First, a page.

By Polly Ouellette
Biomedical engineering student Katie Zhu imagines her future in medicine
As a child growing up in a household of software engineers, Katie Zhu was an outlier. When she and her family visited museums as she was growing up, Katie gravitated towards exhibits on the human body. She was fascinated by the science of how it all works, and she thought the most impressive job in the world was to be an OB-GYN, because there could be nothing more amazing than helping bring human life into the world.
Things have changed a bit since then, but not much. Zhu is a fourth-year undergraduate student in the Coulter Department of Biomedical Engineering. She’s graduating in May and working towards medical school after taking advantage of all her biomedical engineering degree has to offer.
More than 33 percent of College of Engineering undergrads do research at a Georgia Tech lab, and Zhu is one of them. Thanks to the biomedical engineering department's collaboration between Georgia Tech and Emory University, Zhu takes a bus over to Emory several times a week to work in Nigel Pederson’s Lab of Epilepsy and Systems Neuroscience, which aims to understand the relationship between certain brain structures, seizures and sleep and wake cycles. Researchers think that some brain structures that control sleep and wake cycles may also trigger seizures, and studies on both humans and mice will help them understand this interaction more fully.
Researchers use mice because they’re uniquely beneficial for understanding this relationship. However, Zhu says it’s extremely difficult to monitor the brain activity of mice because their brains are so small. Zhu’s part in the research works to design and 3D-print headplates – think a tiny hat – that are then connected to electrodes and surgically implanted onto the skulls of mice. This allows researchers to precisely access several different parts of the brain at the same time, unveiling new knowledge about how seizures start and spread. Discoveries made through Zhu’s work in the lab could help empower future clinical trials and other work in humans.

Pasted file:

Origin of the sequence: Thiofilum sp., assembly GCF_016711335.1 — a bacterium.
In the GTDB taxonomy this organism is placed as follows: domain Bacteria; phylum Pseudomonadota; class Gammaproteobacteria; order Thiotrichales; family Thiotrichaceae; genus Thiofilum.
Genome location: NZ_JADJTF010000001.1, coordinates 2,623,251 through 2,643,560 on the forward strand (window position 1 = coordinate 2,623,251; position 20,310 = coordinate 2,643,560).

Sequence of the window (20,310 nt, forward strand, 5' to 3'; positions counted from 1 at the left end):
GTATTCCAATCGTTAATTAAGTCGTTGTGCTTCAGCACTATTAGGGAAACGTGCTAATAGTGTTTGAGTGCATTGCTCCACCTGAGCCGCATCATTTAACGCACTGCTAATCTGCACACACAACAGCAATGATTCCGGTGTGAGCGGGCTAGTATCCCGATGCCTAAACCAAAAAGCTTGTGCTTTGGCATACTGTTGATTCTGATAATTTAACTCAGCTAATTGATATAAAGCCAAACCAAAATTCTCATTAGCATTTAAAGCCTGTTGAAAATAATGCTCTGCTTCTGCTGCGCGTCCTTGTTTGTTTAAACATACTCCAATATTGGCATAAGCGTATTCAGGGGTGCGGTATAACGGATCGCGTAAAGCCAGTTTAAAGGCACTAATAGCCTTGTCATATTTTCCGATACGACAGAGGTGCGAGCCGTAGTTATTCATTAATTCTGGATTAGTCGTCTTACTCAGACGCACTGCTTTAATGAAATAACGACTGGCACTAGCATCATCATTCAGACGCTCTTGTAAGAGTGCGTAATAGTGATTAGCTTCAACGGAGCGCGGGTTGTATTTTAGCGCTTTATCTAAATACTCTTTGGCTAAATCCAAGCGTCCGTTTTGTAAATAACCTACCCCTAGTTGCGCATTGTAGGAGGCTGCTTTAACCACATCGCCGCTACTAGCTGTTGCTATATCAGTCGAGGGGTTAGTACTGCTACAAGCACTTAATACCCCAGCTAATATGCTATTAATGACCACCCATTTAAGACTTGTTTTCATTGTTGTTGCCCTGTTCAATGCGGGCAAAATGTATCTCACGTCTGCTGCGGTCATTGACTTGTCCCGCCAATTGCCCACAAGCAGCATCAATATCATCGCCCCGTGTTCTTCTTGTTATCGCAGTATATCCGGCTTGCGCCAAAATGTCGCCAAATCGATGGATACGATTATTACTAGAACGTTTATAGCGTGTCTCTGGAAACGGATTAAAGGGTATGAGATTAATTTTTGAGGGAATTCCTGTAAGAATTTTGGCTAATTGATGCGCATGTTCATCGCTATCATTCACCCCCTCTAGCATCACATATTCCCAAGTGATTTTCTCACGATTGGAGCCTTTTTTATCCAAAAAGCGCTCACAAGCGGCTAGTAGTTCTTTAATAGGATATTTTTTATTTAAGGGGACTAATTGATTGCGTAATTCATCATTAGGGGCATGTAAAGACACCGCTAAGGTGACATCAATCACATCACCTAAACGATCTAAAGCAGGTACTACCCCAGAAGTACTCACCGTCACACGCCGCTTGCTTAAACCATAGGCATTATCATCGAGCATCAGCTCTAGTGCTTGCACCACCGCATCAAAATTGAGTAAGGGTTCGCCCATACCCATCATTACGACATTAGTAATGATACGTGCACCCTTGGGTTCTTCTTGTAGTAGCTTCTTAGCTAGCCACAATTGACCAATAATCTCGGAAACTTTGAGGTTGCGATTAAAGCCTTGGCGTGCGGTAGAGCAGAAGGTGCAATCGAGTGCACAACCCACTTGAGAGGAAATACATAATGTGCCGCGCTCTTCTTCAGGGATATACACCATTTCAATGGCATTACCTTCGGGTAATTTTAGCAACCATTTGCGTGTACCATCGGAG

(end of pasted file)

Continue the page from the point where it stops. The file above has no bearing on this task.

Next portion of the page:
This animal research is essential to understanding certain neuroscience principles, but Zhu prefers working with humans and seeing how her work directly impacts others.
Katie Zhu presents a poster detailing her latest work in epilepsy research at the National Conference of Undergraduate Research.
When she’s not studying for her medical school entrance exam, completing coursework, or doing research, Zhu works to help the people in her community. She is a volunteer at Al Farooq Masjid Free Clinic, a resource for insured or uninsured patients in Atlanta and surrounding communities.
Zhu’s work triaging patients and completing paperwork at the free clinic has given her a better understanding of the healthcare system and how to best serve all kinds of patients. She can see the challenges she will confront someday as a doctor.
“I think interacting with the patients is my favorite part,” said Zhu. “It's definitely been a learning experience just trying to interact with people who don't speak the same language as I do or don't share the same culture as me.”
Zhu also serves as the vice president of youth programs for the Georgia Tech chapter of the Society of Women Engineers. Throughout her years at Georgia Tech, Zhu says that the women in this organization have supported her time and time again – when she struggles with a class, needs to get an internship, or is looking for guidance on being a woman in a scientific or engineering field.
She passes these lessons along to future engineering students through outreach events that bring elementary, middle, and high school students to campus to learn about what it means to be a woman in STEM. Activities range from creating homemade lip gloss to panel discussions on how to choose a college.
It was the Society of Women Engineers that helped her find research opportunities and land an internship spot at Boston Scientific. Through all the different opportunities she has worked through, Zhu realized that it is person-to-person interaction and impact that makes her tick. That’s why she wants to be a doctor.
Zhu will graduate with her degree in biomedical engineering in just a few months. She, like many graduates, is unsure of what the future will hold, but she is certain that she will incorporate her love of healing with her engineering skills. Right now, she’s thinking of becoming a surgeon.
“The BME curriculum has trained me to find where problems are,” said Zhu. “If you interact with enough patients or people have devices that are constantly in use, they can always be improved in some way. I think as a physician you have a unique role where, hypothetically if it was a device that you use in surgery, you use that device every single time you do surgery. You know where the problems lie, and you can solve them.”
Zhu predicts that it is through engineering that the healthcare industry will be able to adapt and grow to support those who need it.
“I'm most hopeful about the fact that technologies are changing so rapidly in that the amount of people that can be impacted is just rapidly growing day by day, year by year,” said Zhu. “I'm excited for what the future holds.”
Whatever Zhu’s own future holds, she is sure to make an impact on her patients and on the world around her, dressed in scrubs and a white coat embroidered with “Dr. Katie Zhu, M.D.”